But, as Ellsberg said, suppose the Brits had had to carry out the threat?

      His basic observations were:

      1. They sure as hell would have to. A bit over 100 Argie lives against many thousands of UK? And it’s a war, you know, old boy ….

      2. Argentina couldn’t retaliate; it was a right wing generals regime so the support from the 3rd World caucus would have been miminal; the Sovs and Chinese would have said it was very naughty, and so might the US, but the Brits would have suffered no penalty and the result (Argies got no modern attack sub) would surely stand.

      3. And at that point you’ve got a precedent of a fully justified nuclear strike (no civilian casualties, imminent danger, absolutely for a militarily justifiable end), and, as Ellsberg put it, “A lower wall for next time.”

      So first the Iranians nuke somewhere, and are nuked back at a purely military facility; then a terrorist group uses a nuke, and a training camp with some civilians around it is hit; then a Somali pirate base or a ship carrying nuclear materials at sea …. and then, really, the things are so damned handy, why reserve them just for infidels?

      What about a city rising in rebellion against the true Islamic regime? (See Hama, Syria)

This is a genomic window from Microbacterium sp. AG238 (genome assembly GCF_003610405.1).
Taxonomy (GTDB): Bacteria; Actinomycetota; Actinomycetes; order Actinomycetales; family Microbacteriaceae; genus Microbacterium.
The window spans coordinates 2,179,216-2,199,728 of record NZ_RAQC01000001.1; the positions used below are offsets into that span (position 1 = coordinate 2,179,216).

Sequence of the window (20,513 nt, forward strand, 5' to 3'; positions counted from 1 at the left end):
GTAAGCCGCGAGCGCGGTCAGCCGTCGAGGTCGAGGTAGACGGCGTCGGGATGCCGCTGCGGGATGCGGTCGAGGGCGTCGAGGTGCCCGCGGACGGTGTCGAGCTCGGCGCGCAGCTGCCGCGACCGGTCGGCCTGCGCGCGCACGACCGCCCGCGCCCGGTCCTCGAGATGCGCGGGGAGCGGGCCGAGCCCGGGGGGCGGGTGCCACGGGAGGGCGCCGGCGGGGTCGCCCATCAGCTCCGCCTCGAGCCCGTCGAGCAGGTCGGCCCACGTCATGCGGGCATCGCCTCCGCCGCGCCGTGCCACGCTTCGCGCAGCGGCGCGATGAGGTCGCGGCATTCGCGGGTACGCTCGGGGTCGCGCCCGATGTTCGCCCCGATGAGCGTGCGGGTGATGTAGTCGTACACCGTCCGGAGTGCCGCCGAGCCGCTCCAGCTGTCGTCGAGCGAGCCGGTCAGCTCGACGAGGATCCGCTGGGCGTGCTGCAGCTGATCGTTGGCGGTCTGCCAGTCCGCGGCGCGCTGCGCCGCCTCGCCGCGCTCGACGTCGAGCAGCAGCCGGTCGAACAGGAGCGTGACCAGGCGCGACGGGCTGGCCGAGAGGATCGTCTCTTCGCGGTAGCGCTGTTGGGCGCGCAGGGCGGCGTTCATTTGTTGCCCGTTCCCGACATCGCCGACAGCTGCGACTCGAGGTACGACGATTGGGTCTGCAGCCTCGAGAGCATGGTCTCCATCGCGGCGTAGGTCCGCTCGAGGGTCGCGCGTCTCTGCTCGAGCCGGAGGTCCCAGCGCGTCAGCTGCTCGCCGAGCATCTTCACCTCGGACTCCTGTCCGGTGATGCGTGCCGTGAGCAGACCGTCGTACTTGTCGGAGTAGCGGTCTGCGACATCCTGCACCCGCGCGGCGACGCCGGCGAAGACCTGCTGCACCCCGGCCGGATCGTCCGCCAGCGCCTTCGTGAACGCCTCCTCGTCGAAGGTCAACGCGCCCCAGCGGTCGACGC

What about preemptive shots at terrorist facilities … or ….?

      So the problem, is apt to begin Islamic — but it won’t stay Islamic. Not if it goes any length of time.

      Consider, you’re the American president after we’ve had a couple of nuclear strikes on American bases and a few on European cities, and after we’ve hit ten targets in the Islamic world (and the Israelis have hit five and, say, the French have hit a couple). You’ve got a drug-and-illegals fortress over the border in Mexico and the Mexican government has declared that they can’t take it with their remnant army, and has asked for help.

      Storm it with a few thousand marines or paras?

      Or drop one air burst tac nuke?

      Now you’re the Chinese premier, and all this has been going on, and that miserable goddam Southeast Asian border is acting up, and you’ve got a warlord over the line in Laos or Burma …

      “Hey, you tell the Americans and the Russians, if we stop bugging you about Mexico and Chechen, can we get an quiet okay here?”

      The Islamic terror problem is only the crack in the bottle that the genie is most likely to come out through. Once the genie is all the way out, you won’t be able to get it back in just by patching the big crack.

      _Until America gets hit a home by a terrorist nuke._

      Then the American public’s response will be with full-bore threat elimination, starting with the elimination of American politicians who get in the way of full-bore, immediate, aka nuclear, threat elimination via reducing terrorist supporting states to subsistance agriculture.

      Then followed up by 2-5 nukes a year in what had been Arab countries plus Pakistan and Turkey, which would be subsequent pest control.

      Not a cheery future.

    10. Lexington Green Says:

      Trent, I made the narrow point that Iran is not aligned against us in Afghanistan, from anything I have seen. They, too, have a lot on their hands elsewhere. I do not say anything about trying to “save” Iran.

      Your scenario may come true.

      We are going to find out, those of us not killed by the initial blast.

    11. Trent Telenko Says:

      Lex,

      The sad thing is that there will be far more than one blast.